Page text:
Frustrations simmered this summer over intelligence leakers: Edward Snowden eluded authorities after divulging sensitive NSA material in June, and Army Pfc. Bradley Manning received a verdict in his court-martial for espionage in July.  Recently Foreign Policy reported General James Cartwright was stripped of his security clearance (seemingly) for his alleged involvement in leaking information about the Stuxnet computer virus.

The essence of holding a security clearance is the determination one is reliable with sensitive and classified information.  While it’s fairly clear how to violate this guideline once cleared (leaking the information to which one has exclusive access), how does a security clearance applicant display his trustworthiness ex ante?

This article will offer some pointers.  First, though, let’s take a brief look at some (in)famous cleared individuals who were subject to suspension/revocation of their clearance, all seemingly on account of their “unauthorized disclosure of classified information.”

General Cartwright: This former vice chairman to the Joint Chiefs of Staff lost his clearance amid Dept. of Justice investigations over his alleged leaking of sensitive information about Stuxnet, a computer virus designed to cyberattack Iran’s nuclear facilities.  Speculations remain whether the leak was malicious or instead deliberate and permitted—designed to bolster the administration’s credibility on national security.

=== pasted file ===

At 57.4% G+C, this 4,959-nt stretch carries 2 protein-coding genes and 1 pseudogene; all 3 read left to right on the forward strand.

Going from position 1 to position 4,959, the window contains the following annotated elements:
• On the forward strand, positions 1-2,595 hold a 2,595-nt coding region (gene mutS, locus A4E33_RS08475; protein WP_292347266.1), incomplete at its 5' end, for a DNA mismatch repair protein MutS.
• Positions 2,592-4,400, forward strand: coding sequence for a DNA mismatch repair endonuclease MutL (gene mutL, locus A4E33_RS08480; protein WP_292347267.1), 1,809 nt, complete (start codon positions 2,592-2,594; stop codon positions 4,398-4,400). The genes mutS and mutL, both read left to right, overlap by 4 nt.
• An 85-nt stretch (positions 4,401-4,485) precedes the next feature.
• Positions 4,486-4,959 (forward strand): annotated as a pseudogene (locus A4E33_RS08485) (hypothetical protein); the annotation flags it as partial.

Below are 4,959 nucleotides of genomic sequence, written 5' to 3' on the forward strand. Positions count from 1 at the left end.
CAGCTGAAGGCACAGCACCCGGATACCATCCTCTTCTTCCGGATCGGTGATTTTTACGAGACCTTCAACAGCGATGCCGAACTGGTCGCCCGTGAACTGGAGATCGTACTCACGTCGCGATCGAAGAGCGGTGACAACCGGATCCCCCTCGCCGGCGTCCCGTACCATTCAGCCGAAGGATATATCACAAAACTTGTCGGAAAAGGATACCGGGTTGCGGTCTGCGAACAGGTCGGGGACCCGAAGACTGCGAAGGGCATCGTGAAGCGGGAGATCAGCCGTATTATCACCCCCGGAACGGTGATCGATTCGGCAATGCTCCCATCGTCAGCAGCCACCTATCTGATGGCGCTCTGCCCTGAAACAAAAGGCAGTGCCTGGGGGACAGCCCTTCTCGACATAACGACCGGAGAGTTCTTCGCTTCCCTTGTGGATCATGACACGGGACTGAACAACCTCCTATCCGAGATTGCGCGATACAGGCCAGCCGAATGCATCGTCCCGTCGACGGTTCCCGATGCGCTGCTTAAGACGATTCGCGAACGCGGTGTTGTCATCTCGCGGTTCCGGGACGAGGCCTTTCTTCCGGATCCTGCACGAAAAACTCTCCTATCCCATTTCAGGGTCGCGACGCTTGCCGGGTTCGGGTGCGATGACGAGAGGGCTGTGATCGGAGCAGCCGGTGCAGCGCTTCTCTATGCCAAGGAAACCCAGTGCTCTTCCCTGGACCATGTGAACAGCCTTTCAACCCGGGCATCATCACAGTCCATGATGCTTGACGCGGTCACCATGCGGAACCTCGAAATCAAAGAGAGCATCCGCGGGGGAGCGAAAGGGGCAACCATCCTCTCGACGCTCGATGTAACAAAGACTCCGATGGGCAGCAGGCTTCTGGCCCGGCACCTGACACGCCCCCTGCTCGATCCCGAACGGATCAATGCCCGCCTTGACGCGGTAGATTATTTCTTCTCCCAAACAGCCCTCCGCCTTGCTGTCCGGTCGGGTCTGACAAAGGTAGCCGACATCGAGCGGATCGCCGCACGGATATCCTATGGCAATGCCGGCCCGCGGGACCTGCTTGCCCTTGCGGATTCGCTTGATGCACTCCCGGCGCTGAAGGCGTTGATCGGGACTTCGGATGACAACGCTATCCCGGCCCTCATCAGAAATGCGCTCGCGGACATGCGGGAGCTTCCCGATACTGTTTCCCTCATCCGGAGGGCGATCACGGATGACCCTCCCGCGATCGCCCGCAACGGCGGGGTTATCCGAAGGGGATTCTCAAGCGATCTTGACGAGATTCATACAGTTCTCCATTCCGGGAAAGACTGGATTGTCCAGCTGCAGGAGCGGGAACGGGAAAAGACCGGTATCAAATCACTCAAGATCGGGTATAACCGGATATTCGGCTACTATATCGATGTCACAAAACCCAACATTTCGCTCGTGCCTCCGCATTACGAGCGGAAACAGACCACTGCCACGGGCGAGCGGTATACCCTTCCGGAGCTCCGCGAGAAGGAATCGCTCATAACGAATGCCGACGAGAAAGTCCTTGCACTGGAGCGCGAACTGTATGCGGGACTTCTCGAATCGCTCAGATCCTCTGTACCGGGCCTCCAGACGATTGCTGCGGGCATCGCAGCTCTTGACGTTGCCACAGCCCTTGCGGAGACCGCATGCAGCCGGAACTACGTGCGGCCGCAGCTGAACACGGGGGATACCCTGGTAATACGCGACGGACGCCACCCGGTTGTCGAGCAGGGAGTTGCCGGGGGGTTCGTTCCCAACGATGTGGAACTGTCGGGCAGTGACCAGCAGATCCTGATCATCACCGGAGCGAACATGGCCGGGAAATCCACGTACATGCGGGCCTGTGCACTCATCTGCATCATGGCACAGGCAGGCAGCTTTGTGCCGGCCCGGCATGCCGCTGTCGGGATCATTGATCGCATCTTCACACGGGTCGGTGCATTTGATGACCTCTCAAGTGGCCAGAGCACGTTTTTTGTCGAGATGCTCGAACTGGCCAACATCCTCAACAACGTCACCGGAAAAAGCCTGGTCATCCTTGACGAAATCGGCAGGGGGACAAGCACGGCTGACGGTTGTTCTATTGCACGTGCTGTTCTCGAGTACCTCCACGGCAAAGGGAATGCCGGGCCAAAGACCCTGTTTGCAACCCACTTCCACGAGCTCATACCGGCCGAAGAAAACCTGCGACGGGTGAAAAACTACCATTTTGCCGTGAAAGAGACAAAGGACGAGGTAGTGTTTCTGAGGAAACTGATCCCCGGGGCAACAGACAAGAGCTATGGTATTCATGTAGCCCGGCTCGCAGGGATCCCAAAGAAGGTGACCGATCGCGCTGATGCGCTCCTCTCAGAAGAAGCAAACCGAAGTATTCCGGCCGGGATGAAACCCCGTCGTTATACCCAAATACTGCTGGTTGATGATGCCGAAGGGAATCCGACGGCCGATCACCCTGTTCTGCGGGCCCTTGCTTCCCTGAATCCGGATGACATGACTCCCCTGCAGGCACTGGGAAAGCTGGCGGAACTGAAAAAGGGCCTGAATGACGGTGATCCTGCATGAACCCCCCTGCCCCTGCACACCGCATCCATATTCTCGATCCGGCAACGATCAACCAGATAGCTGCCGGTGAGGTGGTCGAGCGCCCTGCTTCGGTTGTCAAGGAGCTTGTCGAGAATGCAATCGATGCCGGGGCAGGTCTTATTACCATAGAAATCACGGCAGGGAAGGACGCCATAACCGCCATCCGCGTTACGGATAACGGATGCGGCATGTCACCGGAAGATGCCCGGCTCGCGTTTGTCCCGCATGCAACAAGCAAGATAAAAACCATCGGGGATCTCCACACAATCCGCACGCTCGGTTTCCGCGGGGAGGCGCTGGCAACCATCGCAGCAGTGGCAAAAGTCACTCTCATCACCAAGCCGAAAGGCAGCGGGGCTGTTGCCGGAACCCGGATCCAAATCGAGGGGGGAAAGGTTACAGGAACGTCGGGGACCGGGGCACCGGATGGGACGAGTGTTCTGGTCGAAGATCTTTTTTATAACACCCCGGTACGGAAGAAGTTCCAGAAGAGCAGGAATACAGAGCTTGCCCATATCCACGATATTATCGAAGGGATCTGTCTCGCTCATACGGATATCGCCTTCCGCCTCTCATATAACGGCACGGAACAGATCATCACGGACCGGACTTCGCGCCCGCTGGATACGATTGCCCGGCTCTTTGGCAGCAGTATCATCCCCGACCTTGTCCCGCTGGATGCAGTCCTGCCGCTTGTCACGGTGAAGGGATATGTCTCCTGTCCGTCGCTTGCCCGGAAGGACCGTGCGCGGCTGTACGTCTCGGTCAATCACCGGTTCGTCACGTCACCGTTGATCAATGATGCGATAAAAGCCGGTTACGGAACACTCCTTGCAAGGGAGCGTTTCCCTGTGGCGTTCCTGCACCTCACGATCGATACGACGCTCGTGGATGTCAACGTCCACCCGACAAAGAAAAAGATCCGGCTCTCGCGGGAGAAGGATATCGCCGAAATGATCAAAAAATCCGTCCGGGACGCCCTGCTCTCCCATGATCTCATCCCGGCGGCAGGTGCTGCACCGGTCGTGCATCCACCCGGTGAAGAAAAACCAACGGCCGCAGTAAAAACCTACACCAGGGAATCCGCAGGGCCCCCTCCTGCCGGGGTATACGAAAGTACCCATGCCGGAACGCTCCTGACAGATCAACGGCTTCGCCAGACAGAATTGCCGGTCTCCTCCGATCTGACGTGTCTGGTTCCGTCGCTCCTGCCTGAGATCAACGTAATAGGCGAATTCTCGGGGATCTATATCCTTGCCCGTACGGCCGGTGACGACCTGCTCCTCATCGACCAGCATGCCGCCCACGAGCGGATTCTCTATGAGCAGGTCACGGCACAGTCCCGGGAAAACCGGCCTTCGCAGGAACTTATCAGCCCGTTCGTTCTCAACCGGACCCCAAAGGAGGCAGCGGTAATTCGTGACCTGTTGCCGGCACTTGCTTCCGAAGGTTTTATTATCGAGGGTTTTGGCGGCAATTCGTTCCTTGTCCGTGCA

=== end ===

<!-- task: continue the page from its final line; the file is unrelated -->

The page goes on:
Peter Van Buren: The State Department indefinitely suspended the top secret clearance of Van Buren, a foreign service officer, while he is under investigation after linking to a WikiLeaks document on his blog.  In a memo to Mr. Van Buren, the State Department described the reason for his suspension as “writing and speaking on matters of official concern.”

Paula Broadwell: After news of her affair with Gen. David Petraeus, biographer and military reservist Paula Broadwell was investigated for her alleged unauthorized procurement of classified documents (presumably by way of her paramour).  Investigators discovered the classified files on her computer.  Although it was not confirmed which clearance level Broadwell held, her clearance was suspended pending the outcome of investigations.

“Guideline K”

When determining eligibility for initial or continued access to classified information (a security clearance), the government is required to consider how the applicant fairs under each of 13 “Adjudicative Guidelines” listed in the statute. “Guideline K” deals with an individual’s ability to securely handle protected information.  The statute lists a variety of actions that would be potentially disqualifying for applicants:

  • deliberate or negligent disclosure of classified or other protected information to unauthorized persons…;
  • collecting or storing classified or other protected information in any unauthorized location;
  • inappropriate efforts to obtain or view classified or other protected information outside one’s need to know; etc.

What to Know if You’re Applying